Two-dimensional visualization of a set of periodic spike trains with a phase and period distribution using kernel PCA (KPCA). The horizontal axis corresponds to the projection on the eigenvector for the largest eigenvalue (PC1) and the vertical axis for the second largest (PC2). The inset bar graphs show the first 10 normalized eigenspectra.

Figure 1:

Two-dimensional visualization of a set of periodic spike trains with a phase and period distribution using kernel PCA (KPCA). The horizontal axis corresponds to the projection on the eigenvector for the largest eigenvalue (PC1) and the vertical axis for the second largest (PC2). The inset bar graphs show the first 10 normalized eigenspectra.

Next, we form two sets of spike trains by dividing the periodic spike trains of Figure 1 in two different ways to focus on each feature. Set A divides them in terms of count while maintaining the uniformity over phase within each condition. Set B divides the spike trains within each stratum (of equal number of spikes) into early-phase and late-phase ones, thus maintaining count feature as constant. Therefore, set A and B have the same KPCA features, but the differences within are due to independent features (count statistic and location statistic; McFadden, 1965; Daley & Vere-Jones, 1988).

All kernels successfully reject the null for set A, as could be expected from sensitivity to count shown in Figure 1. In Figure 2, spike trains from each condition are projected to the PCs with the highest divergence components. Interestingly, the PC1 captured the difference the most except for the stratified kernel, where the divergence was spread over several PCs. The projections show clear separation of the two clusters; however, individual projections show a distinct structure of the feature space.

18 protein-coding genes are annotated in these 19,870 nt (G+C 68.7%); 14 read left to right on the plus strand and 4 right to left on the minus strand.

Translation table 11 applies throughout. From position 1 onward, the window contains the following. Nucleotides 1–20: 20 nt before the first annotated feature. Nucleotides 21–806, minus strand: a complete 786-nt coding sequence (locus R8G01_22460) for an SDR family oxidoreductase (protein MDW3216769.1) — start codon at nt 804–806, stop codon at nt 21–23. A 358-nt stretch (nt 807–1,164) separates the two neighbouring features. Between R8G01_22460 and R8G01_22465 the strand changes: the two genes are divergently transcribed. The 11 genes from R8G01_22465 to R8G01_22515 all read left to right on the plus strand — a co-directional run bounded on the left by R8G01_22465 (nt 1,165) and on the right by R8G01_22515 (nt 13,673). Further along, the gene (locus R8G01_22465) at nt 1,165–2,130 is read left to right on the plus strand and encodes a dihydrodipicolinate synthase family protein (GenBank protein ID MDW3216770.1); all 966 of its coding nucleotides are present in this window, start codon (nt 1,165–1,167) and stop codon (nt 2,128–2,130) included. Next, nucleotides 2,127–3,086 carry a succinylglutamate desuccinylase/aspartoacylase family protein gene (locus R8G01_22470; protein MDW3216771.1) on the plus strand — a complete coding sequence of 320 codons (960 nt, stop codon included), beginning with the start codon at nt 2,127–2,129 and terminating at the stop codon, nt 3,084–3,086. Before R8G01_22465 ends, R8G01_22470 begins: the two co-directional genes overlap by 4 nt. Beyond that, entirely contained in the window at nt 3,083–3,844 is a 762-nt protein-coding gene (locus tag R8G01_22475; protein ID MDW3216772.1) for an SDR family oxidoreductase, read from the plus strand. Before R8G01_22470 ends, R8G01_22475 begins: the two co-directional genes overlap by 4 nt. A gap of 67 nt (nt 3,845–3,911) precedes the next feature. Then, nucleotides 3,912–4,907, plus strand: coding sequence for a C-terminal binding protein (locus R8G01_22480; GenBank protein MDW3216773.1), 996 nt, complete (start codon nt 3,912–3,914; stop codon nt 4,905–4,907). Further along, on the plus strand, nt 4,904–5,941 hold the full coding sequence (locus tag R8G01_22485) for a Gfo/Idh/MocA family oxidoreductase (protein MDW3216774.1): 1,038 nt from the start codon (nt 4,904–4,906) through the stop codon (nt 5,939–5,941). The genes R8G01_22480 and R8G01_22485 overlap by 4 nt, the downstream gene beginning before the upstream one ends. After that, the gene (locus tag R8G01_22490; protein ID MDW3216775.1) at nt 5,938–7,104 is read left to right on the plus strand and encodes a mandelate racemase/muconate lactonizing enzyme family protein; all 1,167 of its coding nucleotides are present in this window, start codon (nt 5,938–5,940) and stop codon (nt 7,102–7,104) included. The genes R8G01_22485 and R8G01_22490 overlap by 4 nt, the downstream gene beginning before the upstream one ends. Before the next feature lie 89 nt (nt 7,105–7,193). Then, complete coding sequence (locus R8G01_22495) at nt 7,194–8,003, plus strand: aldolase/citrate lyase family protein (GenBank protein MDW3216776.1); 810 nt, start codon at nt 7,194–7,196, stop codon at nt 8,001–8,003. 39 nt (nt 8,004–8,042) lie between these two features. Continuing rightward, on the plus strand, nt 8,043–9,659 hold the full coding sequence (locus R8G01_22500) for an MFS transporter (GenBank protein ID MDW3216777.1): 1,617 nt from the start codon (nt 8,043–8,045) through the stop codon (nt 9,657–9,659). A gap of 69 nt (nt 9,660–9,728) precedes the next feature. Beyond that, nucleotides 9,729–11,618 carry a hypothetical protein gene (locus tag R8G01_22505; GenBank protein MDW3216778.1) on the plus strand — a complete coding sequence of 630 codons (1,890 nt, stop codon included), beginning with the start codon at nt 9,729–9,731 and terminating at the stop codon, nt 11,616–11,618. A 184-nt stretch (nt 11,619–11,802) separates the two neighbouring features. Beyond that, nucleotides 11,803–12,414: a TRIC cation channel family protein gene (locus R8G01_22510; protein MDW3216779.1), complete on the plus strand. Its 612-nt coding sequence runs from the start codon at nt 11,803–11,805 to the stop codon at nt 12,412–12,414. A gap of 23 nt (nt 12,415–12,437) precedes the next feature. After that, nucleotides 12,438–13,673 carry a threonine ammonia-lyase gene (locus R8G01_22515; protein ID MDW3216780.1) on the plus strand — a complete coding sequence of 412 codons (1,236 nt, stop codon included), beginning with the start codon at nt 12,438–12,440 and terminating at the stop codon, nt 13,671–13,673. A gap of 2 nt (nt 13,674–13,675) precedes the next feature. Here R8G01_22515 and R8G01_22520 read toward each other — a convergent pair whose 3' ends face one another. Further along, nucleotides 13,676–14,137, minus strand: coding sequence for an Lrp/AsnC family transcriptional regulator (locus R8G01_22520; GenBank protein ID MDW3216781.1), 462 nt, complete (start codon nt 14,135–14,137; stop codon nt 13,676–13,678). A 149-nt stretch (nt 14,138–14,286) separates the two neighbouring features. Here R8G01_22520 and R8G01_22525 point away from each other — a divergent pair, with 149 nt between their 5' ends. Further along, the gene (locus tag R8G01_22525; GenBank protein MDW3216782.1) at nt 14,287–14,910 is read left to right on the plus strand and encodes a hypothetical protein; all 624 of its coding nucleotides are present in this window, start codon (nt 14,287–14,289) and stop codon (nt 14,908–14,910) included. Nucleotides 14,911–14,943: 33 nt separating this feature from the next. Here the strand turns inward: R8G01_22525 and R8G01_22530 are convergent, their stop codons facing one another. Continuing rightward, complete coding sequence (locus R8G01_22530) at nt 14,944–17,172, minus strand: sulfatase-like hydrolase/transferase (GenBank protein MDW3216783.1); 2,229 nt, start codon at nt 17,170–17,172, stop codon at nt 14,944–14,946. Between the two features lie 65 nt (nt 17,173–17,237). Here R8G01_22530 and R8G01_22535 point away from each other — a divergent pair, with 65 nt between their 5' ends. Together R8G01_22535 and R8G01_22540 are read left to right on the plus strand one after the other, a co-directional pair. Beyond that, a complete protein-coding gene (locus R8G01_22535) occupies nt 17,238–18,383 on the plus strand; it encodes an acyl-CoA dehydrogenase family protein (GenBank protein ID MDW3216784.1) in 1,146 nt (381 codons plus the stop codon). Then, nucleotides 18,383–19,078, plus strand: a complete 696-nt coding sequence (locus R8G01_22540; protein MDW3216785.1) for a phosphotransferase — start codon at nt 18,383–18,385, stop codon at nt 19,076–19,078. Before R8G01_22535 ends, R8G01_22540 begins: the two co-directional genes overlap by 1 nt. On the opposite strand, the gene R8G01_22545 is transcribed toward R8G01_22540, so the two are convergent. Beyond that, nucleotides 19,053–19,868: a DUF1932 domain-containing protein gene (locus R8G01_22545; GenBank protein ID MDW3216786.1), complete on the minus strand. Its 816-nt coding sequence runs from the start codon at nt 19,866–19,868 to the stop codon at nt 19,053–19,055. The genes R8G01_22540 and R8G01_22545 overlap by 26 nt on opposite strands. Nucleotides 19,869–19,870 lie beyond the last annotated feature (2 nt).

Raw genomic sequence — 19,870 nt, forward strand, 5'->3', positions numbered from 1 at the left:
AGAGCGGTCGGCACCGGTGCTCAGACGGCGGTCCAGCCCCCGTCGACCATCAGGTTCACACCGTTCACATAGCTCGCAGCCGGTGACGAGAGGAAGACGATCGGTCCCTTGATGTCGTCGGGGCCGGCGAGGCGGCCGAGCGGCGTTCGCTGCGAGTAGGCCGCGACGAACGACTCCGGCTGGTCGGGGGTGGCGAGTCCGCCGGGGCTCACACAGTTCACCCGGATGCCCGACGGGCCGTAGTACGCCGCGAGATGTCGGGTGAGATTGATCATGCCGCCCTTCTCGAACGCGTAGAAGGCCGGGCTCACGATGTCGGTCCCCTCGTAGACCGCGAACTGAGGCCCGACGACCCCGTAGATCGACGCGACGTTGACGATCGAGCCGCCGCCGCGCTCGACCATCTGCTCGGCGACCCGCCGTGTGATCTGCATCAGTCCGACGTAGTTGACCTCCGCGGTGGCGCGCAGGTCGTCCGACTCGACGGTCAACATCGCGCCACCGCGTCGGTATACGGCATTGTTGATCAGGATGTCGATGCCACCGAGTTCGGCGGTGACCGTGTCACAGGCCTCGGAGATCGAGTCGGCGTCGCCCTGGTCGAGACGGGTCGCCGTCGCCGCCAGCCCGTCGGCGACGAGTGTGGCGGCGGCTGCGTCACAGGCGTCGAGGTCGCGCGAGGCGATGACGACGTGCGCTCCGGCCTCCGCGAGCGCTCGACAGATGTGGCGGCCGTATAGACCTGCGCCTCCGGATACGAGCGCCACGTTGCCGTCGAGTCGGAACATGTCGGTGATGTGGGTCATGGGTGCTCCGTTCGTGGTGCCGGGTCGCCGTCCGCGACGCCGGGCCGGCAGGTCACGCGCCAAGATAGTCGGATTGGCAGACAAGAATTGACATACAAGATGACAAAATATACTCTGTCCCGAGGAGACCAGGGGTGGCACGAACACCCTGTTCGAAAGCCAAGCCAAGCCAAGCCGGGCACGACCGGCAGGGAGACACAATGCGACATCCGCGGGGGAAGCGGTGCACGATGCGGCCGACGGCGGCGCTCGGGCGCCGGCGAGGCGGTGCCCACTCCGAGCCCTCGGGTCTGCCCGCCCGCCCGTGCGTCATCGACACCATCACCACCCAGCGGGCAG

Figure 2:

Visualization of maximally divergent PC for difference in the count statistic. The spike train distribution of Figure 1 is divided into two subsets with the same phase distribution but a different count distribution. The upper half of the raster has a higher rate. The spike trains from each distribution conditioned on the count are plotted with different symbols, and the conditional mean is plotted as a solid symbol. Inset bar plots show the first 10 normalized divergence (see equation 5.1) per PC in the same order as the eigenspectra in Figure 1. Hypothesis testing is rejected for all kernels with p<0.01.

Figure 2: